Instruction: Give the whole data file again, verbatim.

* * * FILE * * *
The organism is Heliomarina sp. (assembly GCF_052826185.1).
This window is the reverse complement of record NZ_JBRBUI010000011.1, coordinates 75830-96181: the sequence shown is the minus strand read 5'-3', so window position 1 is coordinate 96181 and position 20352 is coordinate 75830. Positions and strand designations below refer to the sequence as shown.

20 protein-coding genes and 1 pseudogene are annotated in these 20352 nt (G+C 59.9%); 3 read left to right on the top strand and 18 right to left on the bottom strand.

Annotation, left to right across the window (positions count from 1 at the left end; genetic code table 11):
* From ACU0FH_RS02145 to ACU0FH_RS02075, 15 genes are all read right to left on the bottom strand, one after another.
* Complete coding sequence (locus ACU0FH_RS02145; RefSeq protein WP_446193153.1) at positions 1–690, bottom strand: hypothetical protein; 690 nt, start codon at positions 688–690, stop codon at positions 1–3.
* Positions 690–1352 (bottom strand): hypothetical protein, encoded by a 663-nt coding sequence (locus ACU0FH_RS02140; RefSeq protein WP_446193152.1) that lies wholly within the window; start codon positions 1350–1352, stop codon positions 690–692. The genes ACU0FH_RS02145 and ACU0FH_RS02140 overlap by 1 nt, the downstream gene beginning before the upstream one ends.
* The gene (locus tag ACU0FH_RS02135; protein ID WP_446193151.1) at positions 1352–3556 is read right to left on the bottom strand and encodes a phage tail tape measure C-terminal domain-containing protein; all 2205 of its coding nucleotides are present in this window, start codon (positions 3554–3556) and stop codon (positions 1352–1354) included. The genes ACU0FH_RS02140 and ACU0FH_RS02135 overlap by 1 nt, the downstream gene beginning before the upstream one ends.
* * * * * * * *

The organism is Heliomarina sp. (assembly GCF_052826185.1).
This window is the reverse complement of record NZ_JBRBUI010000011.1, coordinates 75830-96181: the sequence shown is the minus strand read 5'-3', so window position 1 is coordinate 96181 and position 20352 is coordinate 75830. Positions and strand designations below refer to the sequence as shown.

20 protein-coding genes and 1 pseudogene are annotated in these 20352 nt (G+C 59.9%); 3 read left to right on the top strand and 18 right to left on the bottom strand.

Annotation, left to right across the window (positions count from 1 at the left end; genetic code table 11):
* From ACU0FH_RS02145 to ACU0FH_RS02075, 15 genes are all read right to left on the bottom strand, one after another.
* Complete coding sequence (locus ACU0FH_RS02145; RefSeq protein WP_446193153.1) at positions 1–690, bottom strand: hypothetical protein; 690 nt, start codon at positions 688–690, stop codon at positions 1–3.
* Positions 690–1352 (bottom strand): hypothetical protein, encoded by a 663-nt coding sequence (locus ACU0FH_RS02140; RefSeq protein WP_446193152.1) that lies wholly within the window; start codon positions 1350–1352, stop codon positions 690–692. The genes ACU0FH_RS02145 and ACU0FH_RS02140 overlap by 1 nt, the downstream gene beginning before the upstream one ends.
* The gene (locus tag ACU0FH_RS02135; protein ID WP_446193151.1) at positions 1352–3556 is read right to left on the bottom strand and encodes a phage tail tape measure C-terminal domain-containing protein; all 2205 of its coding nucleotides are present in this window, start codon (positions 3554–3556) and stop codon (positions 1352–1354) included. The genes ACU0FH_RS02140 and ACU0FH_RS02135 overlap by 1 nt, the downstream gene beginning before the upstream one ends.